Reused passwords behind Groupon fraud attack


Groupon has denied it's been hacked following reports that users' accounts are being abused to buy expensive holidays.

Users of the discount site have reported hundreds of pounds missing from bank accounts, with one saying their account was used by a criminal to buy a holiday worth more than 2,400.

Groupon said it hasn't been hacked, claiming instead that the fault lies with fraudsters who have stolen login credentials.

"I can confirm there has been no security breach to our website or mobile app," a spokesperson told Mail Online. "What we are seeing however is a very small number of customers who have had their account taken over by fraudsters."

The spokesperson suggested criminals had stolen the credentials to target its users or tried those leaked from hacked websites, as people often reuse logins and passwords across services.

"Sadly this is often a result of reusing passwords on other sites, when large data breaches happen the hackers or receivers of stolen details will try those details on sites that store or hold your card details," said Mark James, IT security specialist at ESET. "If successful, they may be able to purchase goods using authentication methods already stolen or even in some cases no authentication at all, if the only authentication is the CVC code of your card then it's only a 1 in 1,000 chance to get it right."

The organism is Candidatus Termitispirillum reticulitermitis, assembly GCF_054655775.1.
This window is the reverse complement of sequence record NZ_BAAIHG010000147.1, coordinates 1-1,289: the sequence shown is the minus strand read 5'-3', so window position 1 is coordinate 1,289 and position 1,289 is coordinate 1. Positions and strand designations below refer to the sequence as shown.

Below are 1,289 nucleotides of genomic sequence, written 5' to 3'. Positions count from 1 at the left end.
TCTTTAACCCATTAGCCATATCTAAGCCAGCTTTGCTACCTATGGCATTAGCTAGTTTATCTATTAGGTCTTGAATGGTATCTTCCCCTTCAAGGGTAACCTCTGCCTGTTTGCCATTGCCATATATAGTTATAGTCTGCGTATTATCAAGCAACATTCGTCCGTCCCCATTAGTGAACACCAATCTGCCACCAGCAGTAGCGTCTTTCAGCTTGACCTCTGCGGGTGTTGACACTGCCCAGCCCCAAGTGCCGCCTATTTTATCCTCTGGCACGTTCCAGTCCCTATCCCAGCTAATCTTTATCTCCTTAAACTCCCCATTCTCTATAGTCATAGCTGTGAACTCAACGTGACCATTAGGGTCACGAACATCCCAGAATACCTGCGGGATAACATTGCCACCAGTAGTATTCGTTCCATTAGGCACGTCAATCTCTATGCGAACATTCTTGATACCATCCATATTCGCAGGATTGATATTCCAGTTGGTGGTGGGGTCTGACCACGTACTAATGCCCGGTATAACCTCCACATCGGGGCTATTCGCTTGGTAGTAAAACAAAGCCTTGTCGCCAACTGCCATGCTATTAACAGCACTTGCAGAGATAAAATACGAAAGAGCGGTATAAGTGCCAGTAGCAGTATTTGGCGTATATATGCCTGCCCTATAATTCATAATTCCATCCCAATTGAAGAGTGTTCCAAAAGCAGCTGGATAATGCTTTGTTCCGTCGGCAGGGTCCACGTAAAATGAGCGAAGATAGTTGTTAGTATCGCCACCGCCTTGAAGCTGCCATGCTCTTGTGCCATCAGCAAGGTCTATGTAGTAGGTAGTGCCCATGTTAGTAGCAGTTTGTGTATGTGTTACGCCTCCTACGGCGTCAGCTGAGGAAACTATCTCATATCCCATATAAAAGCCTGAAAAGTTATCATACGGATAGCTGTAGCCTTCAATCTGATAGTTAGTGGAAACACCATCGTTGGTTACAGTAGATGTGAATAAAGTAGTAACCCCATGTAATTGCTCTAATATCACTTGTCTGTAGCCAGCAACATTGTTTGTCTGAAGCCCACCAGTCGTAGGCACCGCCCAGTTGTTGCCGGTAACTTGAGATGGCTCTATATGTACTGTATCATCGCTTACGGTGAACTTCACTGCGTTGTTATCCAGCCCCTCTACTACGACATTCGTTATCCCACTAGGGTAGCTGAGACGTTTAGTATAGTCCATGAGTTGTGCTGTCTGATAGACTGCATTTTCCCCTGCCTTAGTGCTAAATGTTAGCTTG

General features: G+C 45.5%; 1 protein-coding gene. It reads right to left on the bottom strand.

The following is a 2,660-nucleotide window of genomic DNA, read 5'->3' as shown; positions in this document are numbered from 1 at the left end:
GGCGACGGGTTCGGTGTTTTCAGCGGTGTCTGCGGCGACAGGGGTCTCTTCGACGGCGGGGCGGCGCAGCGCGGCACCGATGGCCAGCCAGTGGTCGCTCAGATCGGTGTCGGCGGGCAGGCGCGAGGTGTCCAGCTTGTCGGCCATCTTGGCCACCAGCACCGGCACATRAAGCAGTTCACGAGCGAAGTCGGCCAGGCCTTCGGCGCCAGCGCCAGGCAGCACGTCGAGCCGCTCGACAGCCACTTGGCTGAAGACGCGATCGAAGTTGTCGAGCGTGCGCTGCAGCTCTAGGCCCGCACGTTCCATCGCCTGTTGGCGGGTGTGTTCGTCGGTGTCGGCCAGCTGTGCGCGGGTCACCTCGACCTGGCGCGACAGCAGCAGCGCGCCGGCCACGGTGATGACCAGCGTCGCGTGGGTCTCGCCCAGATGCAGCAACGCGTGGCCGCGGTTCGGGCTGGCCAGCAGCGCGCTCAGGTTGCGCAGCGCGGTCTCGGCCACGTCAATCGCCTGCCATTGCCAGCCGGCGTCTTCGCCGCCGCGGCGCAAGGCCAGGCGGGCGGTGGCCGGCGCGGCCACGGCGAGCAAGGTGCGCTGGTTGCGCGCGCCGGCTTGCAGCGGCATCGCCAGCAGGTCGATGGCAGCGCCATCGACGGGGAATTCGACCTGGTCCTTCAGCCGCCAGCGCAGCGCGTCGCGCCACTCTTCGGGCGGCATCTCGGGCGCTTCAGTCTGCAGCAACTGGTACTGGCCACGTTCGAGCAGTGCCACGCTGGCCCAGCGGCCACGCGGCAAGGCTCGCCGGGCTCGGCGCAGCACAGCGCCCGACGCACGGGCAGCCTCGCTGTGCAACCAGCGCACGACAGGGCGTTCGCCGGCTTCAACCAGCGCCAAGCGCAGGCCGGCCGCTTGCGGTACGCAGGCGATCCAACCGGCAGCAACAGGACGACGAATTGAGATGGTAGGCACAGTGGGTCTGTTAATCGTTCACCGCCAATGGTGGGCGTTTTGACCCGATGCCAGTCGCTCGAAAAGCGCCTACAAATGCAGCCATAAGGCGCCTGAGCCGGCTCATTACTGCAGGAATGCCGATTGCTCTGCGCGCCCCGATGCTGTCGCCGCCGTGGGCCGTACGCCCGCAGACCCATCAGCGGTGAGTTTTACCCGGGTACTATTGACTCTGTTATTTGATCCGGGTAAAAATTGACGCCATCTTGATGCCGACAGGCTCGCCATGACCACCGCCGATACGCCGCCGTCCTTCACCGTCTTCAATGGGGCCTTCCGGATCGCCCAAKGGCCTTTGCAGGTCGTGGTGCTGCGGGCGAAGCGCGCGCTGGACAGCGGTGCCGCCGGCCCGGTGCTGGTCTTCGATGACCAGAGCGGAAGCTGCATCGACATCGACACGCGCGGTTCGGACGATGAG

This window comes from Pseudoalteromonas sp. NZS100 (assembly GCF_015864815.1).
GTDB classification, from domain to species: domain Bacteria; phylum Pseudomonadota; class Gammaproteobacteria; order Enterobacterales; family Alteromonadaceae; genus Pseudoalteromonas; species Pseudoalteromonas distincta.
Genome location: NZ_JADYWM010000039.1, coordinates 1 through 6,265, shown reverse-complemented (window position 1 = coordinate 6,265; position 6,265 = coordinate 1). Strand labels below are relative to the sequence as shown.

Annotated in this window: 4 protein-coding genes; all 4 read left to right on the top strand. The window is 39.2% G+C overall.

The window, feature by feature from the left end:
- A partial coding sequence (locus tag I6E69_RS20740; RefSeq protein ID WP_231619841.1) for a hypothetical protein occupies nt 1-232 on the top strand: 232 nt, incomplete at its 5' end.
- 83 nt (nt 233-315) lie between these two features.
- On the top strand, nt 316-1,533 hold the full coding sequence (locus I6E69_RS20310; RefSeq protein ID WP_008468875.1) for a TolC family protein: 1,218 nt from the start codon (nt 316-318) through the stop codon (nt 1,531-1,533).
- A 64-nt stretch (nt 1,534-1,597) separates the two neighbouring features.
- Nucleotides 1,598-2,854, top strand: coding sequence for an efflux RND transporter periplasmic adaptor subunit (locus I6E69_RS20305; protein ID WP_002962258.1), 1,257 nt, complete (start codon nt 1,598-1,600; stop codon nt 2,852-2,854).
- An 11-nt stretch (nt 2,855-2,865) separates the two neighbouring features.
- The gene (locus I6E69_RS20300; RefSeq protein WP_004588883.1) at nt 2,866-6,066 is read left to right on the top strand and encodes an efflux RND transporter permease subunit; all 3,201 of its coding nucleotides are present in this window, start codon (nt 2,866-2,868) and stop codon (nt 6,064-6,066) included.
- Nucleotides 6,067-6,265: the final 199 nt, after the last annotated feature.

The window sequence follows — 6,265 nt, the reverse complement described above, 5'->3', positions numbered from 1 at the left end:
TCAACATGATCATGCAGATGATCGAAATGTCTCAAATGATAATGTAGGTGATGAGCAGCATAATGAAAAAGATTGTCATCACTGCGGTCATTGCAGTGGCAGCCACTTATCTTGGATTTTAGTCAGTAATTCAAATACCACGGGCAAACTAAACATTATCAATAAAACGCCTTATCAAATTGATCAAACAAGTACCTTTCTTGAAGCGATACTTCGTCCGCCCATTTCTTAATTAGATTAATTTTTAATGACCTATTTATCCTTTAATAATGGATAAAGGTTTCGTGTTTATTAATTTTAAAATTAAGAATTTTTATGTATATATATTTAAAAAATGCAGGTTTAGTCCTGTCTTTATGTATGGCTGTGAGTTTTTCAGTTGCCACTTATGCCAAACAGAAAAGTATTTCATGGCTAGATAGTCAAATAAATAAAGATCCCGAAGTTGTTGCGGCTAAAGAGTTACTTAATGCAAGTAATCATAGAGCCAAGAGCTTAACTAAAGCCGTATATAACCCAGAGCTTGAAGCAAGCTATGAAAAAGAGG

"With so much of our data being stolen these days it's imperative you keep an eye on your emails and financial statements for any suspect transactions," he added.

If reused passwords are the issue, users should carry some of the blame, noted Jonathan Sander, VP of product strategy at Lieberman Software.

"Groupon was not breached as far as we know," he said. "If Groupon users decided to do what every security expert on earth, and likely every other service the user interacts with has told them again and again not to do use the same password for many websites and services then how can the user expect anything but these terrible results?"

While users would be wise to finally heed that advice and stop reusing passwords across sites, security experts pointed out that the Groupon fraud highlights how a breach at one company can lead to losses at another. "The issues experienced by Groupon customers show how a data breach can have far-reaching consequences that affect more than just the company that was initially attacked," said Lee Munson, security researcher at

Reports on MoneySavingExpert suggested customer reports were taking as long as ten days to be addressed, with others saying there was no-one to report fraud to out of regular working hours. "As with any major online retailer, we take fraud extremely seriously and have a dedicated team to investigate customer issues as soon as they are reported," Groupon said.

If you have reused a password on Groupon, it's worth refreshing it now, and checking if your account has been compromised. If you have been a victim of such fraud, Groupon has said it will refund any money lost. You can report any concerns to Groupon's Customer Support.